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ENB Stock: A Look at Enbridge’s Dividend-Adjusted Returns in the Last Decade

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When you try to identify quality dividend stocks, it’s difficult to miss Canadian energy giant Enbridge (TSX:ENB)(NYSE:ENB). A diversified midstream energy company, Enbridge is one of the largest companies in Canada valued at a market cap of $100 billion and an enterprise value of $178 billion.

Enbridge transports and stores natural gas, liquids, and oil. The company’s liquid operations generate over 50% of total earnings while the rest is derived from its natural gas and midstream operations. Further, Enbridge is expanding its base of renewable energy assets, which account for approximately 4% of total earnings.

ENB stock has remained volatile, but dividends are steady

The prices of crude oil have fluctuated wildly in the last seven years, which has impacted ENB stock as well. However, while most energy companies were grappling with massive losses driven by lower oil prices amid COVID-19 last year, Enbridge’s adjusted EBITDA was flat year over year. Several companies part of this cyclical sector slashed or even suspended dividends due to the ongoing pandemic, but Enbridge maintained its payout, which underlines its resilient business model.

Enbridge provides investors with a forward yield of a healthy 6.8%. It means $10,000 invested in ENB stock will allow you to generate $680 in annual dividend payments. In the last 10 years, Enbridge stock has returned just over 50% in terms of stock price appreciation. But after accounting for dividends, total returns are close to 150%.

ENB has increased dividends at an annual rate of 10% in the last 26 years. It now expects to deploy $10 billion in capital expenditures this year, which will support further dividend increases. The company forecasts to increase distributable cash flows between 5% and 7% through 2023. It also expects to pay between 60% and 70% of its DCF as dividends, making the payouts sustainable.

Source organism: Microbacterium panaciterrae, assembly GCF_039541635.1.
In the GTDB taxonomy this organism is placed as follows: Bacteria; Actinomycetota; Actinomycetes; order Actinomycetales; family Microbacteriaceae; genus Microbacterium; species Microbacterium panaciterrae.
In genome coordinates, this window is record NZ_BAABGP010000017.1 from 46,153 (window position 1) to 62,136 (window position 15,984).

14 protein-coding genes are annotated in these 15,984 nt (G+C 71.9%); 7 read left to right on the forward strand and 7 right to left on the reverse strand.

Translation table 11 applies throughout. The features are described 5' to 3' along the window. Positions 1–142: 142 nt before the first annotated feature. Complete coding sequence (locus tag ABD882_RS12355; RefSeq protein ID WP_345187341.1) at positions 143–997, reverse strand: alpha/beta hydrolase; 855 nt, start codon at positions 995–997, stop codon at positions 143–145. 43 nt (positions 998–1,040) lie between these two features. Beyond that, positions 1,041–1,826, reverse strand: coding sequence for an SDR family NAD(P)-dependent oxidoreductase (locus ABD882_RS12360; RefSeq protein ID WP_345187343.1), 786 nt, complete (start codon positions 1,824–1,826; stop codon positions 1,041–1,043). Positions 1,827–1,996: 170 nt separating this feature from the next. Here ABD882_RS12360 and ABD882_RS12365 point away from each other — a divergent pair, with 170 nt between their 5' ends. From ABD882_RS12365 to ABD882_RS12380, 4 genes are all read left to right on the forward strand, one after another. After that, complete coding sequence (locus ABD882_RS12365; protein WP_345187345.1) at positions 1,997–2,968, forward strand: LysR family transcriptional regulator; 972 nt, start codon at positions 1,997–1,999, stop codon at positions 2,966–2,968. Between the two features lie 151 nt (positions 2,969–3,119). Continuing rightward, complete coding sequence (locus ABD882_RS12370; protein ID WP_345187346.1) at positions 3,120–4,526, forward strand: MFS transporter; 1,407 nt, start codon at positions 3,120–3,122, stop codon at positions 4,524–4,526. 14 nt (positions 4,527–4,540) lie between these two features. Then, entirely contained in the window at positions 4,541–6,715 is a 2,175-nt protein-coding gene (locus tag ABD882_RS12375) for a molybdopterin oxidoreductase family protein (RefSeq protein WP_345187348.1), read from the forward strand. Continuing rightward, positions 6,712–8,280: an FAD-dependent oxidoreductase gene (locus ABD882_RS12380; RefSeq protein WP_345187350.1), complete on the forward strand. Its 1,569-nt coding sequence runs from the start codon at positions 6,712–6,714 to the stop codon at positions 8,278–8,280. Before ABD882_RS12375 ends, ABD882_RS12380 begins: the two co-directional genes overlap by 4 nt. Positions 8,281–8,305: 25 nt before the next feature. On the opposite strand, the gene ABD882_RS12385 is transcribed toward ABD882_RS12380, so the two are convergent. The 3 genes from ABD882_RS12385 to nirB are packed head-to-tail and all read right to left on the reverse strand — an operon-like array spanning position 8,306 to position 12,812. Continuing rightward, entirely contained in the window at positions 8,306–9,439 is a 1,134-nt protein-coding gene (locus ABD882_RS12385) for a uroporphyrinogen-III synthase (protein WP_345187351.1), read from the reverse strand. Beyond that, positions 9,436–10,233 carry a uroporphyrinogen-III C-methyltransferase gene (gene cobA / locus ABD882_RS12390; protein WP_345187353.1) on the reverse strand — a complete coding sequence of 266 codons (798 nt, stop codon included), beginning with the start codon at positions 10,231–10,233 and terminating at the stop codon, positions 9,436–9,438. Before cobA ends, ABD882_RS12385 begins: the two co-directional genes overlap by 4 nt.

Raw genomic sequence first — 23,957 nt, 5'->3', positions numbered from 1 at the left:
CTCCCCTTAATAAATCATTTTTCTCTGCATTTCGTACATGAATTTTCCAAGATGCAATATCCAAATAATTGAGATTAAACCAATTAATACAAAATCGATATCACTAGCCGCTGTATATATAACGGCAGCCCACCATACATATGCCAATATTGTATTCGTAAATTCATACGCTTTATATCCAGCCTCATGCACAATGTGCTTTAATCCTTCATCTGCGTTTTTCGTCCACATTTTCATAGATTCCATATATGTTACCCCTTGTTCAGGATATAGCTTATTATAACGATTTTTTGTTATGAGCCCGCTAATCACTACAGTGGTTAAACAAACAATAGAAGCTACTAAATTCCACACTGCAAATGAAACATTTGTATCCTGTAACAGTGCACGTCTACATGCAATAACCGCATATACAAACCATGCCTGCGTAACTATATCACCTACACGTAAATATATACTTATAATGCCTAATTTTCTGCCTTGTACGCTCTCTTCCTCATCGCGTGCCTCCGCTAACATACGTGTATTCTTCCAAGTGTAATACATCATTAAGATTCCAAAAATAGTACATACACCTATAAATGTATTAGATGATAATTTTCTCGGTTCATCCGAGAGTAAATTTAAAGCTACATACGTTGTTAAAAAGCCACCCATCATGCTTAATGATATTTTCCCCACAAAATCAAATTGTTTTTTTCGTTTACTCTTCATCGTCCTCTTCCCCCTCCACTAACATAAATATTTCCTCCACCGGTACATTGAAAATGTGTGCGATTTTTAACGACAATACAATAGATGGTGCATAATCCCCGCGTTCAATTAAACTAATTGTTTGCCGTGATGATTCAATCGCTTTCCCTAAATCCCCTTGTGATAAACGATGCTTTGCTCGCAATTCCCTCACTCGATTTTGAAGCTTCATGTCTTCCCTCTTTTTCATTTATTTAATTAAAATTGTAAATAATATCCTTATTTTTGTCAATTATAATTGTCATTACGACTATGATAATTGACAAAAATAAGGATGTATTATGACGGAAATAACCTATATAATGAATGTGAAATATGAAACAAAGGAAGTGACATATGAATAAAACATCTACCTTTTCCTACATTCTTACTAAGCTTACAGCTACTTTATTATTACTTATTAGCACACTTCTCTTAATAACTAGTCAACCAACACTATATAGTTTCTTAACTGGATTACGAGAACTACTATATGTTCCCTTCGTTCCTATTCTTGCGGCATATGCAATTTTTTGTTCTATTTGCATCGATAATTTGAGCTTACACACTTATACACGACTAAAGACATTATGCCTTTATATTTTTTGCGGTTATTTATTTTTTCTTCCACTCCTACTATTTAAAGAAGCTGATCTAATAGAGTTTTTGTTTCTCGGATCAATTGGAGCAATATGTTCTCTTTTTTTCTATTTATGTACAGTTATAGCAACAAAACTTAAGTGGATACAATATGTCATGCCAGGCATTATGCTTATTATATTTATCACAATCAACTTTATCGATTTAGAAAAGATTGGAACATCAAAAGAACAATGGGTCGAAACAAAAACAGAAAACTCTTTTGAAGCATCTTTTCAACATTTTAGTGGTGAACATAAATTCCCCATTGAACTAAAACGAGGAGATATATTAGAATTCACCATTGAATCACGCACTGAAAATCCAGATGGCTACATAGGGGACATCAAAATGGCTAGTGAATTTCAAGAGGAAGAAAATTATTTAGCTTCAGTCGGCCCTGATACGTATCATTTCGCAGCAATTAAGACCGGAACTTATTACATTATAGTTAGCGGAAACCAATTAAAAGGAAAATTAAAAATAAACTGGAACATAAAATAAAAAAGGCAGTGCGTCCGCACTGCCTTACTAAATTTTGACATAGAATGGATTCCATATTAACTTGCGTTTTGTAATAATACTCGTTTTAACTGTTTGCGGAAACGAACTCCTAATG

Enbridge has a robust business model

One major reason why Enbridge has been able to not only sustain but also increase dividend payments across economic cycles is due to its resilient business model. Its naturals gas distribution and transmission business are part of a regulated industry, which means cash flows are stable.

Further, the tolls on the company’s liquids pipeline system are backed by long-term contracts, which insulate Enbridge from commodity price fluctuations. Its transmission assets are also backed by take-or-pay contacts where customers pay a penalty for any unused contracted capacity. In a nutshell, just 2% of ENB’s cash flows are exposed to commodity prices.

Enbridge is part of an industry that has high entry and regulatory barriers. As new pipeline capacity seems a difficult proposition due to environmental concerns, Enbridge’s already existing capacity will position the company to deliver predictable earnings in 2021 and beyond.

The final takeaway

Enbridge’s debt-to-EBITDA multiple stood at 4.6 at the end of 2020 which might seem steep. However, it’s well within the company’s target range of 4.5 to five. We can see that Enbridge’s dividend payout is covered by its expanding DCF, and the company’s strong balance sheet provides it with enough flexibility in turbulent times, such as a pandemic.

The company’s solid combination of diversified operations, contract-based business, earnings expansion, and dividend growth make it a top stock for long-term investors.

This article represents the opinion of the writer, who may disagree with the “official” recommendation position of a Motley Fool premium service or advisor. We’re Motley! Questioning an investing thesis — even one of our own — helps us all think critically about investing and make decisions that help us become smarter, happier, and richer, so we sometimes publish articles that may not be in line with recommendations, rankings or other content.

Fool contributor Aditya Raghunath owns shares of ENBRIDGE INC. The Motley Fool owns shares of and recommends Enbridge.

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